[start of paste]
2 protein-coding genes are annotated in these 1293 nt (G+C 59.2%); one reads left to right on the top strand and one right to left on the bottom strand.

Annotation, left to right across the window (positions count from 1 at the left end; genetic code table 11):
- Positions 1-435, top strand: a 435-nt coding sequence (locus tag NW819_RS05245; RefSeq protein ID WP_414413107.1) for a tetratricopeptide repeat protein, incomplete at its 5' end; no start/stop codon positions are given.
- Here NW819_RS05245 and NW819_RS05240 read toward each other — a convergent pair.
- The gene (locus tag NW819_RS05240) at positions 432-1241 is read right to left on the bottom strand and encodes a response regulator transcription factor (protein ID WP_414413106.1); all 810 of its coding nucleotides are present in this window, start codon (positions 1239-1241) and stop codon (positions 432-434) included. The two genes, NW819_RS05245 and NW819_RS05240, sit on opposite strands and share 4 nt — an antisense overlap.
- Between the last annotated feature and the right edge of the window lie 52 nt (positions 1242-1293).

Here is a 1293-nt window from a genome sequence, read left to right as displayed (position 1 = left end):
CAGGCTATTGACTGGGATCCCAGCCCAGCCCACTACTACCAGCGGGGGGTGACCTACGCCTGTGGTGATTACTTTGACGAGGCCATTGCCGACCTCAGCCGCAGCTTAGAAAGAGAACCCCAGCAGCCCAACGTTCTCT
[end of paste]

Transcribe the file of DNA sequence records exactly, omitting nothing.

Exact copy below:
2 protein-coding genes are annotated in these 1293 nt (G+C 59.2%); one reads left to right on the top strand and one right to left on the bottom strand.

Annotation, left to right across the window (positions count from 1 at the left end; genetic code table 11):
- Positions 1-435, top strand: a 435-nt coding sequence (locus tag NW819_RS05245; RefSeq protein ID WP_414413107.1) for a tetratricopeptide repeat protein, incomplete at its 5' end; no start/stop codon positions are given.
- Here NW819_RS05245 and NW819_RS05240 read toward each other — a convergent pair.
- The gene (locus tag NW819_RS05240) at positions 432-1241 is read right to left on the bottom strand and encodes a response regulator transcription factor (protein ID WP_414413106.1); all 810 of its coding nucleotides are present in this window, start codon (positions 1239-1241) and stop codon (positions 432-434) included. The two genes, NW819_RS05245 and NW819_RS05240, sit on opposite strands and share 4 nt — an antisense overlap.
- Between the last annotated feature and the right edge of the window lie 52 nt (positions 1242-1293).

Here is a 1293-nt window from a genome sequence, read left to right as displayed (position 1 = left end):
CAGGCTATTGACTGGGATCCCAGCCCAGCCCACTACTACCAGCGGGGGGTGACCTACGCCTGTGGTGATTACTTTGACGAGGCCATTGCCGACCTCAGCCGCAGCTTAGAAAGAGAACCCCAGCAGCCCAACGTTCTCT